Back in Australia, Trudi was trying to make a go of things, and started an immersive theatre company in Melbourne. A turning point came with a role at the Starlight Children’s Hospital as a Captain Starlight, where she used play and storytelling to bring joy and laughter to seriously ill children and offer positive disruption from the stresses of medical treatment. This experience made clear to Trudi the power of purposeful play, and she went on to study play therapy, learning how to use play to help individuals process emotions and experiences. One of Trudi's most memorable experiences was working in a women's prison, where she used play to help incarcerated women prepare for job interviews.
Realising there was much that the business world could learn from the arts, Trudi began to consciously integrate her arts and business practice, gradually transitioning into the corporate world, using her knowledge of play to help organisations innovate and communicate more effectively and create more connected and empathetic workplaces.
It will be no surprise for those that were following along. It is really interweaving all of my skills and all of the things that I have been doing and that I love for over 20 years.
I never thought they would all come together, but miraculously they have and I think everybody around me has been waiting and is nodding and saying, 'oh, finally she's made it all make sense. Thank goodness. We've been waiting such a long time.'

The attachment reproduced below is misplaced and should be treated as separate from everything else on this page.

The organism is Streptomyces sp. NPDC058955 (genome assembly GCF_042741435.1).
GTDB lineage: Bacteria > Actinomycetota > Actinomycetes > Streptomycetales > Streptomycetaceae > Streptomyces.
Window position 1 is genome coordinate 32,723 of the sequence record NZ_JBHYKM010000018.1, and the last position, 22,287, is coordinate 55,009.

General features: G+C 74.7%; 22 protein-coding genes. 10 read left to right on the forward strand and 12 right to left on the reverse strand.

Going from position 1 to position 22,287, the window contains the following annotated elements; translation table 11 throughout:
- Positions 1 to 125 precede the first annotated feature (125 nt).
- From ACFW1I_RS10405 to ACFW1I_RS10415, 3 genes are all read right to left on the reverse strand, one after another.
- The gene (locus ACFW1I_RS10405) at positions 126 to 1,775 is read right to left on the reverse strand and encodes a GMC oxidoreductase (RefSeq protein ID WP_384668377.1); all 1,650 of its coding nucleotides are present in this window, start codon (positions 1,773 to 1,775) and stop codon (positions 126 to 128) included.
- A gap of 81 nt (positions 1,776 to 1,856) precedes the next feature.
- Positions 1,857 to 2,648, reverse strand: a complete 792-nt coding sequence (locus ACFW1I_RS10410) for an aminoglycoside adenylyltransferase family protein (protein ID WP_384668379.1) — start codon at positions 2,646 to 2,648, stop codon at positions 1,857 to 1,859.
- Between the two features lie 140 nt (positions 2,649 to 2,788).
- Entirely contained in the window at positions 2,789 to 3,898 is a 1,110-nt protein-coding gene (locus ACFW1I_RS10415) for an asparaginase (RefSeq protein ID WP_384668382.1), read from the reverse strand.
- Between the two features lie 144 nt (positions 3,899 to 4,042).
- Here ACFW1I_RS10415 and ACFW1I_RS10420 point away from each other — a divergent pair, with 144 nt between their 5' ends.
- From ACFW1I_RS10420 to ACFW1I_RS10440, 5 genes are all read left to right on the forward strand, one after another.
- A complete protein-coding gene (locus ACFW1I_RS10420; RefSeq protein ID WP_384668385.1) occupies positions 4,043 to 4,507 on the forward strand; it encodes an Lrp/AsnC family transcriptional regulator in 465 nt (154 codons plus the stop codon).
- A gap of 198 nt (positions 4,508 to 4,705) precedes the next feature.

Despite the twists and turns, Trudi’s curiosity about people and her passion for play have formed a red thread that runs throughout. She lights up most when helping people connect with their play personalities, knowing that the richness of human experience means no two people play the same.
My most favourite part of the work that I do is unlocking this feeling of – oooh – being in a new space that feels slightly out of your comfort zone and fun and exciting and possible. I love seeing people just let go and just be them. That's when all the beautiful stuff comes out, when you just stop censoring yourself.
This was a delightful and playful conversation, child-like while discussing topics that are far from childish. I’m so excited to share it with you, not least because to me personally it encapsulates why I do this show and what being a grokkist is all about.
For those of us who don't fit into a box, it's a very confusing journey because you're always sort of wafting around, not really sure how you express what it is that you do. I was so excited to sit down and talk with you today because it made me feel like I made sense.
There's something really wonderful about knowing that there is a tribe of people who all feel the same way and that it's starting to be appreciated. So, on behalf of all the grokkists, thank you very much.
Links and resources
- Trudi's website
- Trudi's LinkedIn
- Institute for Experiential Learning
- Trudi's 'playful panel' at Design Outlook 23
- Viola Spolin
- Stewart Brown - play personalities
- Scott Aberle - six elements of play